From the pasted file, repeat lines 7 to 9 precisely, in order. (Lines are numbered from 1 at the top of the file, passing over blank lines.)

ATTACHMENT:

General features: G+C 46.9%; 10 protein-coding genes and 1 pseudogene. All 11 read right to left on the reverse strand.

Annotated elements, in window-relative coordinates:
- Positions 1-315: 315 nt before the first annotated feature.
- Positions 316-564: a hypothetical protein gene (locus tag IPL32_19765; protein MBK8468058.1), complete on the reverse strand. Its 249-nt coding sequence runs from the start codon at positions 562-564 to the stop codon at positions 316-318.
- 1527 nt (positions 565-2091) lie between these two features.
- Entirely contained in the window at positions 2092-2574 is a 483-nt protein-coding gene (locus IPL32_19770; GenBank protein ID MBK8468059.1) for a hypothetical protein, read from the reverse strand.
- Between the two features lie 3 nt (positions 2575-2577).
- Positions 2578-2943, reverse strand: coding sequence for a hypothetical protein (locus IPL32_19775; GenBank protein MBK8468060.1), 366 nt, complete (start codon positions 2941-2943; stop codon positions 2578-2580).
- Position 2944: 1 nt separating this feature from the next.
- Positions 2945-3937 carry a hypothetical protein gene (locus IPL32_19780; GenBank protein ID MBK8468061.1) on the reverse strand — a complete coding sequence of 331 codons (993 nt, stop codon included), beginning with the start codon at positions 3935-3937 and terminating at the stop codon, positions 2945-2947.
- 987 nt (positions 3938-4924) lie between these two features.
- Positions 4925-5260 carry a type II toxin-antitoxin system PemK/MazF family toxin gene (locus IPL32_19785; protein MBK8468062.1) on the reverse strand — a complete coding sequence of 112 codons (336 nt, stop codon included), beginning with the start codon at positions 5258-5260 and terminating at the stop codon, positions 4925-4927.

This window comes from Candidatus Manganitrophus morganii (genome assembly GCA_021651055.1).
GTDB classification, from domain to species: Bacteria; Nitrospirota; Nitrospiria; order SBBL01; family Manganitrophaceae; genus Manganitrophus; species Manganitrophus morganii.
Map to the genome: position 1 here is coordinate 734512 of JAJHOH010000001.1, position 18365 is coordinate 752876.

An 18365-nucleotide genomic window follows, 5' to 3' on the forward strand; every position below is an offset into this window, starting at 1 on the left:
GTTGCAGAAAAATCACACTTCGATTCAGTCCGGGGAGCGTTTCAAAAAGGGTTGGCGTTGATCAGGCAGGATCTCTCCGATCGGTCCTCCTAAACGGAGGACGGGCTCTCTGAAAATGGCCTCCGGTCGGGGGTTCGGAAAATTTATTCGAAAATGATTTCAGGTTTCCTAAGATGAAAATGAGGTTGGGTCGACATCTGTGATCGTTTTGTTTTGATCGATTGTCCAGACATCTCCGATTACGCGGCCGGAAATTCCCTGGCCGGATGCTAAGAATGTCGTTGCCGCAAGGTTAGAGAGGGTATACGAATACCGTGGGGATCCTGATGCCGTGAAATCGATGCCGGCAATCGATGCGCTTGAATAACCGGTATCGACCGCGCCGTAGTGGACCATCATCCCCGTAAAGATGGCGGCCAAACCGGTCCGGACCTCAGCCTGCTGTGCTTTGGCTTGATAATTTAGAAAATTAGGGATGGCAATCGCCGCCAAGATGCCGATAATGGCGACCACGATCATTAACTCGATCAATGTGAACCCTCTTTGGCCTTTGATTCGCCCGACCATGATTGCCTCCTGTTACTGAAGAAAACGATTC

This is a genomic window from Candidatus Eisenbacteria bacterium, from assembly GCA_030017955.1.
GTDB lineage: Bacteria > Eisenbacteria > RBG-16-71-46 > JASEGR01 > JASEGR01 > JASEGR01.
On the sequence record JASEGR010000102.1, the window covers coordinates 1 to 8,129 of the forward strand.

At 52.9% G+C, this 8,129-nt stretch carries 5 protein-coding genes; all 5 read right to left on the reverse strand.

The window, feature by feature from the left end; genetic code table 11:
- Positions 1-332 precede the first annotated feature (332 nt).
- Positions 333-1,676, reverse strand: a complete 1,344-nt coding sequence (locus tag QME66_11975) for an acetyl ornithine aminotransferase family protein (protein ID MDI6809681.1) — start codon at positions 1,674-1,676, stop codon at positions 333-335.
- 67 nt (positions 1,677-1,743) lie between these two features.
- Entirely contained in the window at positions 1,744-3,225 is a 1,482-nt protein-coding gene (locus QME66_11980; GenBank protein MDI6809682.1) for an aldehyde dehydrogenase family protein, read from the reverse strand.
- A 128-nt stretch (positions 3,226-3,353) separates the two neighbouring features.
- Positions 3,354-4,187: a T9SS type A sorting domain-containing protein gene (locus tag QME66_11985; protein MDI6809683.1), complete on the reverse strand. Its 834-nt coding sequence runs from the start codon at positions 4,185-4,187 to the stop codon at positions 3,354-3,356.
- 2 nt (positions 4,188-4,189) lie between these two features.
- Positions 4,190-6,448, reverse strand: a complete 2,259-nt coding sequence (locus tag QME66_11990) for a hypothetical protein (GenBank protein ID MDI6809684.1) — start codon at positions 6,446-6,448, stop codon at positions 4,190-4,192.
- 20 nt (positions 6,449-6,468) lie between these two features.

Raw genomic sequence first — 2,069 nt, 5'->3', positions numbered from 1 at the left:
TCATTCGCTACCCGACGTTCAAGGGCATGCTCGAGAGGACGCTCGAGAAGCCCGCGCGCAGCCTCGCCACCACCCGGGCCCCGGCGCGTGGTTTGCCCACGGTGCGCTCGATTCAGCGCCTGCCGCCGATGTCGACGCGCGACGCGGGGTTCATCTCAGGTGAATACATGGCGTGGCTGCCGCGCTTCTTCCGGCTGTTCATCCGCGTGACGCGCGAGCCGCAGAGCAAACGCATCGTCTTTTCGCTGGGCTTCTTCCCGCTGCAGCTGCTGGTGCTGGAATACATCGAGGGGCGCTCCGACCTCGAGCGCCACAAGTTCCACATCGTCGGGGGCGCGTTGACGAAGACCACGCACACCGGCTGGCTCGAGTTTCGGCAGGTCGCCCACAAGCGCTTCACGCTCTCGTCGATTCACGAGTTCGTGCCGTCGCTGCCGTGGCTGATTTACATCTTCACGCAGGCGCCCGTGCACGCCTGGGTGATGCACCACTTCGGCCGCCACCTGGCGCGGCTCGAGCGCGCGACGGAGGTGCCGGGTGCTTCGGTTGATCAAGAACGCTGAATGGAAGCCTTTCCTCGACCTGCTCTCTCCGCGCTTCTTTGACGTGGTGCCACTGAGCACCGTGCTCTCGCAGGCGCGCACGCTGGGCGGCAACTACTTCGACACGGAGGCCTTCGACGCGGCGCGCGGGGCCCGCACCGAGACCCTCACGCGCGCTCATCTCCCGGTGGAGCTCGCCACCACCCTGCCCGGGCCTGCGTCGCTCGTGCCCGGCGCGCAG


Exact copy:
- Between the two features lie 3 nt (positions 2575-2577).
- Positions 2578-2943, reverse strand: coding sequence for a hypothetical protein (locus IPL32_19775; GenBank protein MBK8468060.1), 366 nt, complete (start codon positions 2941-2943; stop codon positions 2578-2580).
- Position 2944: 1 nt separating this feature from the next.